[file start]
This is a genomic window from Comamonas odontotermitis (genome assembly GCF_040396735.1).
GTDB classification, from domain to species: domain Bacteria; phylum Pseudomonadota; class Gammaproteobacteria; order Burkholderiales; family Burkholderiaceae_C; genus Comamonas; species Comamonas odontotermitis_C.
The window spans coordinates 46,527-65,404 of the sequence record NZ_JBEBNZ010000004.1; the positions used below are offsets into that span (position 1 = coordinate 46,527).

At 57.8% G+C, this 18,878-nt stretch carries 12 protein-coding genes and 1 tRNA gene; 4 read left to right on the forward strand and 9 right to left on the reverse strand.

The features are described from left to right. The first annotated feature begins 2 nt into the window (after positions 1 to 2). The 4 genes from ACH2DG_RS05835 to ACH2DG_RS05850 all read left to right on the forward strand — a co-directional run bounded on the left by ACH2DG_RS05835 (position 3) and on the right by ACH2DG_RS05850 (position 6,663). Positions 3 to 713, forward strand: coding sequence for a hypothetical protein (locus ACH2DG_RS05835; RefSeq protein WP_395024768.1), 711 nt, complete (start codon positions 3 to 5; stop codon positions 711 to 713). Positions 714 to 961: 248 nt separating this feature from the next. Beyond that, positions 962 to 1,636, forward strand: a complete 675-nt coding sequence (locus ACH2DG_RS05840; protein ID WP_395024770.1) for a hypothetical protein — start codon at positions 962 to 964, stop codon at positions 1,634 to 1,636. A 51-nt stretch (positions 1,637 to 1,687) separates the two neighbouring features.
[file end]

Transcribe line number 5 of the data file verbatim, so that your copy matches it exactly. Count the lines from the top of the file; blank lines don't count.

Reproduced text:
The features are described from left to right. The first annotated feature begins 2 nt into the window (after positions 1 to 2). The 4 genes from ACH2DG_RS05835 to ACH2DG_RS05850 all read left to right on the forward strand — a co-directional run bounded on the left by ACH2DG_RS05835 (position 3) and on the right by ACH2DG_RS05850 (position 6,663). Positions 3 to 713, forward strand: coding sequence for a hypothetical protein (locus ACH2DG_RS05835; RefSeq protein WP_395024768.1), 711 nt, complete (start codon positions 3 to 5; stop codon positions 711 to 713). Positions 714 to 961: 248 nt separating this feature from the next. Beyond that, positions 962 to 1,636, forward strand: a complete 675-nt coding sequence (locus ACH2DG_RS05840; protein ID WP_395024770.1) for a hypothetical protein — start codon at positions 962 to 964, stop codon at positions 1,634 to 1,636. A 51-nt stretch (positions 1,637 to 1,687) separates the two neighbouring features.